An introduction into kettlebell training

What is a kettlebell?

It’s a cannonball with a handle. It’s an extreme handheld gym. It’s a great strength and conditioning tool.

The kettlebell can deliver high level all-around fitness. Functional strength. Staying power. Flexibility and mobility. Fat loss without the dishonor of an aerobics class. Kettlebells can be used virtually anywhere.

Kettlebells are traditionally measured in poods. An old Russian unit of measure, a single pood weighs 16 kilograms (kg).

The general rule of thumb is that men should start with a 16 kg kettlebell. An experienced athlete can start with a 24 kg kettlebell.

For women, it is suggested that they start with an 8 kg kettlebell and 12 kg if they’re an experienced athlete.

Kettlebell safety 101
Below is a short list of rules on how to use a kettlebell safely as stated in the book Enter the Kettlebell written by kettlebell master trainer Pavel Tsatsouline.

  • Check with you doctor before you start training;
  • Always be aware of your surroundings;
  • Wear flat shoes;
  • Never, never contest for space with a kettlebell;
  • Practice all safety measures at all times;
  • Keep moving once your heart rate is high;
  • Build up your training load gradually using common sense, and always listen to your body;
  • Instruction can not cover all contingencies, and there is no substitute for good judgement.

The kettlebell sumo deadlift
The first movement to master is the kettlebell sumo deadlift. This movement requires the athlete to safely pick up the kettlebell from the floor.

Taking a comfortable stance, with feet slightly turned out. Sit back as you would in a high chair, and pick up the kettlebell with both hands by extending your hips and knees.

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The checklist:

  • Your arms are straight; the legs are doing all the lifting.
  • Your knees are pointing in the same direction as your slightly turned-out feet.
  • Your heels are planted. You are sitting back, rather than dipping down or bending forward.
  • Your back stays straight throughout. Don’t confuse “straight” with “vertical”! “Straight” in this context means “not rounded.”
  • You are looking straight ahead, not up or down, at all times.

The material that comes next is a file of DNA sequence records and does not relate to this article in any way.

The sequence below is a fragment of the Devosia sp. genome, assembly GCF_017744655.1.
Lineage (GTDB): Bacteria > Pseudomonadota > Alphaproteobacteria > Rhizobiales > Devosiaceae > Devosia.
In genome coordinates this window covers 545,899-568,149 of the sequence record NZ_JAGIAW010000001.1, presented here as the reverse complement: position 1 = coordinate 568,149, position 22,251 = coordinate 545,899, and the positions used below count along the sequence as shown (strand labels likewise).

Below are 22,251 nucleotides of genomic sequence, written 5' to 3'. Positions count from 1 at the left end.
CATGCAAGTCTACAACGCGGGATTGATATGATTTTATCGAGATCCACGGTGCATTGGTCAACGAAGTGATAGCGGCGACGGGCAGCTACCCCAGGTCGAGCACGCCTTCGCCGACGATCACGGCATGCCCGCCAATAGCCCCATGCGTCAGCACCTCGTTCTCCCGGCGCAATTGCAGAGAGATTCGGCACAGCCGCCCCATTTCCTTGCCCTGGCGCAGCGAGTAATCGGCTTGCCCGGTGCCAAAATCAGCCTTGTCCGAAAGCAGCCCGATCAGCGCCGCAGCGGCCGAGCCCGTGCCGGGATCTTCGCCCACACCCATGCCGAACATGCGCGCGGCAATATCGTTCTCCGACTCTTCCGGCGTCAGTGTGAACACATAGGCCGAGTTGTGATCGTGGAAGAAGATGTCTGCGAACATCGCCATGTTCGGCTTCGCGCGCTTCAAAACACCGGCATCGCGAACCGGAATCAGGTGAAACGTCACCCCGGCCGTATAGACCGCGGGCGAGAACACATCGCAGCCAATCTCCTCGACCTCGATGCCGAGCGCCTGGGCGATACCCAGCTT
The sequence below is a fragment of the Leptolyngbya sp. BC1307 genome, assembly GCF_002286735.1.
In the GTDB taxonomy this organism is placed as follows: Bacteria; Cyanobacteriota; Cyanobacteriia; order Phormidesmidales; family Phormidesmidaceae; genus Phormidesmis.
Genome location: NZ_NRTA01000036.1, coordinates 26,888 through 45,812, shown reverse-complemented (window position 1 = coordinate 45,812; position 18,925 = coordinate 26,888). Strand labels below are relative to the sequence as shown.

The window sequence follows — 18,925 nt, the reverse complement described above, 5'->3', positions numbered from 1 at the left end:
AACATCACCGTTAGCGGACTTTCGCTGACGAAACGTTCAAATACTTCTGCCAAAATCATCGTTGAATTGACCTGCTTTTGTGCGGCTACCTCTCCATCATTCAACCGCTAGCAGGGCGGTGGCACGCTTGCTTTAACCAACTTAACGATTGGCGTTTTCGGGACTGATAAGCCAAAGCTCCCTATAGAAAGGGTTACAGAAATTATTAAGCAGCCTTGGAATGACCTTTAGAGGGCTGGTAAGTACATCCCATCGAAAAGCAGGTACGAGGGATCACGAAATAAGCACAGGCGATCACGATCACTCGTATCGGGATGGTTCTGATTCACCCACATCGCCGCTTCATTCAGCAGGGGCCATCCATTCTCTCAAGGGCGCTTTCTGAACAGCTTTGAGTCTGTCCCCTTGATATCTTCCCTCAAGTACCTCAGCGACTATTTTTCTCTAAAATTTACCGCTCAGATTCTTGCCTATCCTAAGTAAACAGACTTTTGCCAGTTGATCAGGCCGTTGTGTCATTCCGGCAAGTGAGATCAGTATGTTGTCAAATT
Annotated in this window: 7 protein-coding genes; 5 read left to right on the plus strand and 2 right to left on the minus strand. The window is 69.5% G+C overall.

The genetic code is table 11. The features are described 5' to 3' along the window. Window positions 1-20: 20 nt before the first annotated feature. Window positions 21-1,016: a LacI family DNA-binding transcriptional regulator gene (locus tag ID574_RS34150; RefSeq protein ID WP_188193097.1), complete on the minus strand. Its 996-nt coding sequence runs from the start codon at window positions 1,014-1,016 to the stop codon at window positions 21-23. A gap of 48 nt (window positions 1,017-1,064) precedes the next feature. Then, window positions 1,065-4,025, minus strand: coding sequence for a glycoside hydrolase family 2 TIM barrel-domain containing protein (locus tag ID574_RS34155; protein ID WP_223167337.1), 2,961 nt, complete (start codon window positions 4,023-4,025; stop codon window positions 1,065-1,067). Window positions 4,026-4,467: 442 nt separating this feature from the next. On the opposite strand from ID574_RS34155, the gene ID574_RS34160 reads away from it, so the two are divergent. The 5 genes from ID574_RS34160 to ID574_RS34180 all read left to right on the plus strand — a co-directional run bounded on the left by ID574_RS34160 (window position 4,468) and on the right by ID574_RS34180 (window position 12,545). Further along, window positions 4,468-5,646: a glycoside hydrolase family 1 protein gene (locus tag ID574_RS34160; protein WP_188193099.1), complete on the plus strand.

Once you have mastered this simple and functional movement you will be ready to progress on to more advance kettlebell movements such as:

  • The kettlebell swing;
  • The kettlebell get-up;
  • The kettlebell snatch.

I have personally used kettlebells with great success over the years and can attribute a large part of my own physical conditioning to the kettlebell.

The benefits of coconut oil

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Our body is well designed to run primarily on fat as a source of energy and when it does, it produces ketones bodies, which is perfectly healthy. Ketones are what the body produces when it’s using fat for energy in the absence of glucose. These ketones are a preferred energy source for the brain and heart.

Of the fats in coconut oil, 92% are healthy saturated fats. This makes it highly stable under heat when cooking and solid at room temperatures.

The main fatty acid content comes from Lauric acid (45-50%). Lauric acid is a medium chain triglyceride (MCT) with a 12 carbon structure (C12:0). These MCTs are digested and assimilated easily in the body and are transferred directly to the liver where they are immediately converted into energy, also meaning they are not directly stored as body fat.

Other MCTs of importance found in coconut oil are:

  • Caprylic acid (C8:0);
  • Capric acid (C10:0).

Generally speaking, the shorter the fatty acid carbon length (Cx:0), he faster the body can turn the fatty acids into usable energy.

Once mistakenly believed to be unhealthy because of its high saturated fat content, it is now known that the fat in coconut oil is unique and different from almost all other fats and possesses many health giving properties.

Lauric acid is a powerful virus and negative bacteria destroyer, and coconut oil contains the most lauric acid of any substance on Earth!  Capric acid, another fatty acid present in smaller amounts, has also been added to the list of coconut’s antimicrobial components.

Coconut oil has been shown to consistently raise HDL cholesterol levels in humans. Higher HDL is linked to a reduced heart disease risk.

Benefits of Coconut Oil
More than 2,000 studies have been performed on coconut oil, demonstrating a wide range of benefits. Here is a list of some of the benefits associated with the consumption of coconut oil:

  • Enhance immunity and fight infections;
  • Improve your cholesterol numbers;
  • Decrease risk of heart disease;
  • Promote weight loss;
  • Boost metabolism;
  • Boost energy levels and enhance athletic/physical performance;
  • Assist with blood sugar regulation & prevention/treatment of diabetes;
  • Improve digestion;
  • Improve brain health;
  • Improve skin health;
  • Improve hair health; and
  • Improve thyroid function.

Using Coconut Oil
Coconut oil can be used both internally and externally. It is an excellent source of energy and when ingested as a food oil or health tonic. It adds both flavour and has therapeutic benefits.

Some of the more popular uses of Coconut Oil:

  • Coconut oil is one of your best cooking alternatives as it is so stable that when heated it will not oxidize or go rancid;
  • Mix it into smoothies, herbal teas or hot water;
  • Mix it into black coffee (instead of milk or other creamers);
  • Use it as a skin and hair moisturizer;
  • A natural SPF 4 sunscreen;
  • Oil pulling (using it as a mouth wash, will help with gum disease and tooth infection); and so much more.